Welcome to Foundations Ministries!
Nicaragua Update #2 - After Christmas!
  Read more about the adventures of the first missions trip of Foundations Ministries to Nicaragua by clicking the "READ MORE" link below!

Hi, Beloved of God. I hope you all had a wonderful Christmas day and that the Season of Advent and the celebration of Christ's coming continues to fill your lives.

As promised, I'm sending you the description of our work here and our prayer requests. If this feels too soon after reading yesterday's description of Nicaragua, please feel free to set this aside for a couple weeks and return to it. God can work out that whole time thing, even if you pray for us after we return. He's pretty amazing.

I'm just coming in from painting. For our ministry with AMEN (Alongside Ministries En Nicaragua) where we are staying and housesitting, we are doing lots of maintenance work, primarily painting (roofs, walls, fences, one another) as well as burning off a huge field of weeds, helping getting a better internet connection into the house, installing a safe, and some groundskeeping. In the late afternoons, kids and teenagers come to AMEN to play various sports: soccer, baseball, basketball, volleyball, tetherball (I've never seen such intense tetherball matches, played 2 on 2 by the Nicaraguan teens. Seriously), foursquare, and--with a little encouragement from certain Gringo visitors--disc ("Frisbee"), so that's our opportunity to spend time with them, play sports and get to know them a little. The language barrier is challenging, of course. One nice thing about sports is that you can spend time together and have a great experience with minimal shared vocabulary. We've had some really good, exhausting games of basketball with a bunch of the local guys who seem to come regularly, and we've gotten to know a young man named William who loves baseball and speaks English better than any of us speak Spanish.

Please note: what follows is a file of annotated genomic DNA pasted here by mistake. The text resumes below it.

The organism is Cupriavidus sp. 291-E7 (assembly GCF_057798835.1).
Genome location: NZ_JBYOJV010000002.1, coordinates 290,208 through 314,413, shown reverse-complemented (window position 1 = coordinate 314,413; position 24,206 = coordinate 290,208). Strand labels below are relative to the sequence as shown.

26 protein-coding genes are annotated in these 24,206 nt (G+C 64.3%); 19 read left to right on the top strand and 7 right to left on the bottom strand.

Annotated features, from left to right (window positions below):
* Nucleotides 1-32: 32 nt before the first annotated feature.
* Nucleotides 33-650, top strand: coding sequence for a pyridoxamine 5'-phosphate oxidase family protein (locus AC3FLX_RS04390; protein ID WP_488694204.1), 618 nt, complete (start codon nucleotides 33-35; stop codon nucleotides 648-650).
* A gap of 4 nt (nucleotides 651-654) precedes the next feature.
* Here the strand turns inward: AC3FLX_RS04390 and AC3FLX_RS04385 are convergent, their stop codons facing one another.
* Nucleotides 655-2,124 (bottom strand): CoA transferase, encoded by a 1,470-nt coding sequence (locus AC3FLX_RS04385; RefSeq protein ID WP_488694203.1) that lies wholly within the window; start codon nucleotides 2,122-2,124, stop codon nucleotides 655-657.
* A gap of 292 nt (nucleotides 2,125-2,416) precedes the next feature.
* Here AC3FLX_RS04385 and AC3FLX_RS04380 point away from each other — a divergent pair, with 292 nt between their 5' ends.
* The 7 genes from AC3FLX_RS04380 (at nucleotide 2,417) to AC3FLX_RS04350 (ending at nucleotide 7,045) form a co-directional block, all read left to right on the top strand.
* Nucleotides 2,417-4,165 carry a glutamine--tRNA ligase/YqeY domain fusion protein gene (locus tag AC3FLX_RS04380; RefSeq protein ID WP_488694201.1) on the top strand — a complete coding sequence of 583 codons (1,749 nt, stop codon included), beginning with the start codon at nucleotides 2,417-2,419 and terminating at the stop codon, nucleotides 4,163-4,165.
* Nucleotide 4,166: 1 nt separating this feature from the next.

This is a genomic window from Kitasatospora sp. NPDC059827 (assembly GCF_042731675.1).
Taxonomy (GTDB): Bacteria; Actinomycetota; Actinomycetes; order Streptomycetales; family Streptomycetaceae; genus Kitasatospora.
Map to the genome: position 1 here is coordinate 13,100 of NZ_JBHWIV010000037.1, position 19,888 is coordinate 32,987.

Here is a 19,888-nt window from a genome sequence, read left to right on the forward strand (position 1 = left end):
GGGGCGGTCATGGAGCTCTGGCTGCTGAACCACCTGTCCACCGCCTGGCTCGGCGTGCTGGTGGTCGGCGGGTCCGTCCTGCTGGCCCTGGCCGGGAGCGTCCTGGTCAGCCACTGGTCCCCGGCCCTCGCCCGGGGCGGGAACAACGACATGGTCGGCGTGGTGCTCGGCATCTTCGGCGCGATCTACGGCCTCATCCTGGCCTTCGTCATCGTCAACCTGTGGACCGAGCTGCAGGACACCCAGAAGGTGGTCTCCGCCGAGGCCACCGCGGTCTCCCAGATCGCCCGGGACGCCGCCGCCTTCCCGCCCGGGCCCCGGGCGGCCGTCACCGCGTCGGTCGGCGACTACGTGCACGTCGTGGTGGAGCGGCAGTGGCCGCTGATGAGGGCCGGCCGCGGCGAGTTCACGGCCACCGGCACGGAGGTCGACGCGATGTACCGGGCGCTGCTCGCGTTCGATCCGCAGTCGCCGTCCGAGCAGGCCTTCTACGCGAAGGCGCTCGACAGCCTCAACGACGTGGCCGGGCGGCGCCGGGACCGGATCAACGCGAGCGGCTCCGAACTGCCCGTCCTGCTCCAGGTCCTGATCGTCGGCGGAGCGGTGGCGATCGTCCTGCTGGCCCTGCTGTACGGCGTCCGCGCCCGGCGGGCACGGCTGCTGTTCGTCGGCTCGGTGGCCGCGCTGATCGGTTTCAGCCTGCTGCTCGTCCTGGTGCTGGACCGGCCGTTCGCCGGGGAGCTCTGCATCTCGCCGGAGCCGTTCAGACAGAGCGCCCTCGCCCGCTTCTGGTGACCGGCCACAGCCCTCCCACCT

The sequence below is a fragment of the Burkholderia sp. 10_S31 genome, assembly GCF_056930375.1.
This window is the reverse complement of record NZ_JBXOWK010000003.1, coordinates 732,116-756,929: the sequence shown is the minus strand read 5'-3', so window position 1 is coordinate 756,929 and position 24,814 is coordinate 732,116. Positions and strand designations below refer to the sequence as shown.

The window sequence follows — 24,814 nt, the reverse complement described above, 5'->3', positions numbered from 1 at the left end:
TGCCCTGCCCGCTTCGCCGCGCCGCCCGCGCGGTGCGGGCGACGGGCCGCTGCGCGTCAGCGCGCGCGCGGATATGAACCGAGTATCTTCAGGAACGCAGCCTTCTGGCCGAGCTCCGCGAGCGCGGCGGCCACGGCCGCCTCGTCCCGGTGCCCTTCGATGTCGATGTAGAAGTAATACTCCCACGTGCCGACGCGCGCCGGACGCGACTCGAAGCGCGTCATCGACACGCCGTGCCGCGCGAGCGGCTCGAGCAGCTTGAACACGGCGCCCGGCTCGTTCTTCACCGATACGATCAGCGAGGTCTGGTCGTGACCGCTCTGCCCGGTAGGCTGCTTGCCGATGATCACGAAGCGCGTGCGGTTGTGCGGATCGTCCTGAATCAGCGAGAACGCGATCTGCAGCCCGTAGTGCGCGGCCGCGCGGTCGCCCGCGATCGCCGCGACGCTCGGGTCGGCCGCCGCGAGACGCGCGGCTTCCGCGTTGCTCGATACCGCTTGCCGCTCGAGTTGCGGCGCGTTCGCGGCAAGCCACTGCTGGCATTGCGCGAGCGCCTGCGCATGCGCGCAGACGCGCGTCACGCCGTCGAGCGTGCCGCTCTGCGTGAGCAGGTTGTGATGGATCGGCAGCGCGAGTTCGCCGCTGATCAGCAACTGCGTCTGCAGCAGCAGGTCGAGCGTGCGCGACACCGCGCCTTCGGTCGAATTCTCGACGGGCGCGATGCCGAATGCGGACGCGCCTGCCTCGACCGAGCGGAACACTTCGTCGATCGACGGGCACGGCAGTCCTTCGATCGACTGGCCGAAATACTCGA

Two Saturdays ago, we decided (at Ben's suggestion) to go out and do some volunteer trash pick-up along one of the local dirt back roads. (Tangent: It's a little hard to describe the roads here. Some are pretty well-paved and driveable; others are just dirt and have huge ruts and holes and washouts. If you've been to the R-W's, you'll understand when I say that I feel at home driving on them! There are also many roads paved with something like cobblestones for seemingly hundreds of kilometers (and it's not that big of a country). We started out with some trash bags, and quickly realized we'd need to use one of our hosts' trucks and a lot more bags. The roads defy simply descriptions like "blocks," but we started on a back road/path and were planning to go from one end where it connects with a more main road to the other. We didn't make it. "Give a Hoot, Don't Pollute," was deeply impressed upon me as a child. Many Nicas have nowhere to dump their trash, can't afford garbage collection, and consequently the roadsides and even just beyond the backyards are either burnpiles, dumping areas, or both. I suspect that littering isn't as high a concern for people with more immediate physical needs, but we wanted to try to serve and make their living environment a little nicer. Here's what happened: we didn't really make a dent in the trash, even though we piled the pickup high with bags. But a dozen Nica kids came out to watch us, laugh at us, and then, to our great surprise and joy, help us. They started picking up the bottles and paper and rotting clothes and yogurt containers with us, even though what we were doing probably made no sense in the world to them ("Why do they want our trash?" "I don't know. Maybe Gringos collect gum wrappers and Cheetos bags?") and putting them into the bags alongside us. We all had rubber (painting) gloves on, while they were barefoot and all the boys were shirtless, going through this stuff, because this is where they live. They made a game out of it, and suddenly this hot, gross, seemingly futile chore became a means to connecting with beautiful children. After the truck was full, some of the team started making balloons and balloon animals (?) out of a few of the gloves and playing volleyball with the kids. It's amazing how God can break down communication barriers with things like garbage and lycra gloves. We're hoping to go back there this weekend and maybe put up a tire swing, and bring some craft materials to make bracelets for them (Celeste's idea).